Science, Law and Entertainment: The Message of Daubert - Educating Lawyers for the 21st Century
15 Pages Posted: 9 Oct 2017
Date Written: October 8, 2017
The history of Daubert reflects a scientifically-averse judiciary and legal community – which once eagerly relied on the consensus of the scientific community upon which to base decisions (as directed per the Frye decision). Until Daubert, outlawed that practice, that is.
Following Daubert, this practice was barred as judges were charged with vetting scientific evidence and deciding for themselves if the proffered evidence was scientifically reliable (actually its validity is to be examined as well, an overlooked feature of the case).
Following, Daubert, some commentators noted an uptick in exclusions of evidence deemed scientifically weak or unacceptable. Some theorists ascribed the changes to the Daubert decision itself. This essay suggests that other factors may have been at play – factors which should be considered in designing the legal curriculum of the 21st century.
In comparing judicial decisions in the century and a half before Frye – beginning from the advent of modern scientific expert witnesses in the late 1700s – with decisions following Daubert, one notices a similarity that has nothing to do with legal decisions. Just as judges and lawyers then were more scientifically sophisticated – so was the laity. In the years pre Frye (and Post Daubert), as this essay illustrates, science was a source of entertainment. Lawyers and laity embraced scientific pursuits then – Justas now, via TV, internet and movies.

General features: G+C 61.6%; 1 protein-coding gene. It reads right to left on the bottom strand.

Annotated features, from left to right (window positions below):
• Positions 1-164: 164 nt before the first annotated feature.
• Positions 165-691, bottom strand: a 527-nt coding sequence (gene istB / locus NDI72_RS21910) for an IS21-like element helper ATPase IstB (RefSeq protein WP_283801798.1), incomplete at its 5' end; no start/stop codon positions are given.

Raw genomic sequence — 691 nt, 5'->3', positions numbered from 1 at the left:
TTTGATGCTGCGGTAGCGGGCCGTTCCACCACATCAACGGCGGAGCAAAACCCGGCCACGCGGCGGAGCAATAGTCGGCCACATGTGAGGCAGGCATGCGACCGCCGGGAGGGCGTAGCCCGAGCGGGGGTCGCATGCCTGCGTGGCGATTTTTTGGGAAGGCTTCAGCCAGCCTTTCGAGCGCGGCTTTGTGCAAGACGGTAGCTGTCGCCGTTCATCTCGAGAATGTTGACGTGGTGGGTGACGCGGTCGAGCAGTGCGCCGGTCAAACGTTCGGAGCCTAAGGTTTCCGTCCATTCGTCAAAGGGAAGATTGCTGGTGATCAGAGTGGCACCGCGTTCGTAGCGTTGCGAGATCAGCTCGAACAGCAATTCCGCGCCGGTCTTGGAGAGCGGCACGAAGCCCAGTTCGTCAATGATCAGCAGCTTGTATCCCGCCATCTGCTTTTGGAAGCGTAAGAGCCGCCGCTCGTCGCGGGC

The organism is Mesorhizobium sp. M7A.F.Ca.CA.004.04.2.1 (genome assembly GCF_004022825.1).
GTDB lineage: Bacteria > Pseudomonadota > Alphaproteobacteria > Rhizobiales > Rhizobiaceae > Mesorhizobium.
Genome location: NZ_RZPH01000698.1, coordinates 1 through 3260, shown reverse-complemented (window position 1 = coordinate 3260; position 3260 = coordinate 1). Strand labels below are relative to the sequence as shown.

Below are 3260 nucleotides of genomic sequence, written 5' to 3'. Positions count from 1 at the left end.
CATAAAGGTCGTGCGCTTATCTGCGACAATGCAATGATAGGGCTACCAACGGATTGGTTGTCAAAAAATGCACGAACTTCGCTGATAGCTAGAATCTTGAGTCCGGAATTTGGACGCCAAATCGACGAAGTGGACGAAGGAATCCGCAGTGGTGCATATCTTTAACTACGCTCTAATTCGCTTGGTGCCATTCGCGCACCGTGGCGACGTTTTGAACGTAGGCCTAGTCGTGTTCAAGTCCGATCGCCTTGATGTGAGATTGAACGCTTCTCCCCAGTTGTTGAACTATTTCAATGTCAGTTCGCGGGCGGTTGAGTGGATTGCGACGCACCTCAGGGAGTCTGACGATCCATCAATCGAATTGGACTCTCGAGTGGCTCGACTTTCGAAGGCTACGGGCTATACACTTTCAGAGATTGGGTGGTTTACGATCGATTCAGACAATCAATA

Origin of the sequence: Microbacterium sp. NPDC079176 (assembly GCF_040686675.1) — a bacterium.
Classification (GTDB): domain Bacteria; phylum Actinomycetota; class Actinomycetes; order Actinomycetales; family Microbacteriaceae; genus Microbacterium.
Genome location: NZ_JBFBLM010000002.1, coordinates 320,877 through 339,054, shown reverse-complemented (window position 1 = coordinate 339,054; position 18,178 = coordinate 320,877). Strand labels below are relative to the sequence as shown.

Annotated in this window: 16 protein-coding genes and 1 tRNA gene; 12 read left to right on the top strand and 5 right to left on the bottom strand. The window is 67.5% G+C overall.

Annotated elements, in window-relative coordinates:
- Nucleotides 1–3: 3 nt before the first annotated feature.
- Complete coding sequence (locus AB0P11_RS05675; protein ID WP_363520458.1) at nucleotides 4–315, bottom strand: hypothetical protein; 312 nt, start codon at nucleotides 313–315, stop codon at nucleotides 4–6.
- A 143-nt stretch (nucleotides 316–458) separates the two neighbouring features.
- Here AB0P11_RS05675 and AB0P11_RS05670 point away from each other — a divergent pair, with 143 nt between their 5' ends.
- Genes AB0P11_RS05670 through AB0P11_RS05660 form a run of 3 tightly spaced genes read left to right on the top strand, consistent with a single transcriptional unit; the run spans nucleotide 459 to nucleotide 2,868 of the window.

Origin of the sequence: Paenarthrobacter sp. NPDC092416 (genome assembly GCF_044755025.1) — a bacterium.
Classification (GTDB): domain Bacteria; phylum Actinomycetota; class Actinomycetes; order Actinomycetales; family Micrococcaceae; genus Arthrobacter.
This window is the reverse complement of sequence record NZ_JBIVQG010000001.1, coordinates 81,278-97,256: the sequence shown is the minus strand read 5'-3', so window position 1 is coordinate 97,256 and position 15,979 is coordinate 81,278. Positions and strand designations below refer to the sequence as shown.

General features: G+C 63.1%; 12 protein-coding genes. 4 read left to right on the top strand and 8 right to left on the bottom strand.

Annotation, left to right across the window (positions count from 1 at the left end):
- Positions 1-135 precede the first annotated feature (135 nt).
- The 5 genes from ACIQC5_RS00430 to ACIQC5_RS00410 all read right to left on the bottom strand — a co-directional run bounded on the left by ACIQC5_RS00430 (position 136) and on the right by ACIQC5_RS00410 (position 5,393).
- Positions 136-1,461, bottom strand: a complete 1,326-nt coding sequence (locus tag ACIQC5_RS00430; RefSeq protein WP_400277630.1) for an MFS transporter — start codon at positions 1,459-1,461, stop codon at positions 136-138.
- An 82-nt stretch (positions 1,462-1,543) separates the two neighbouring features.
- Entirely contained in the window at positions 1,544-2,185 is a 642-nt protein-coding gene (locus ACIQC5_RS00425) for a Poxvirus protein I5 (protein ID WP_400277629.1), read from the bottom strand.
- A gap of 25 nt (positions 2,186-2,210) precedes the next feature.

It is suggested that the more scientifically astute audiences of today will be more demanding of its lawyers (and judges) than in the decades preceding Daubert. The legal curriculum needs to reflect this.
Keywords: judicial education, legal education, scientific literacy of lawyers, daubert, expert witnesses, frye
JEL Classification: I21, K41, K32, K13
Suggested Citation: Suggested Citation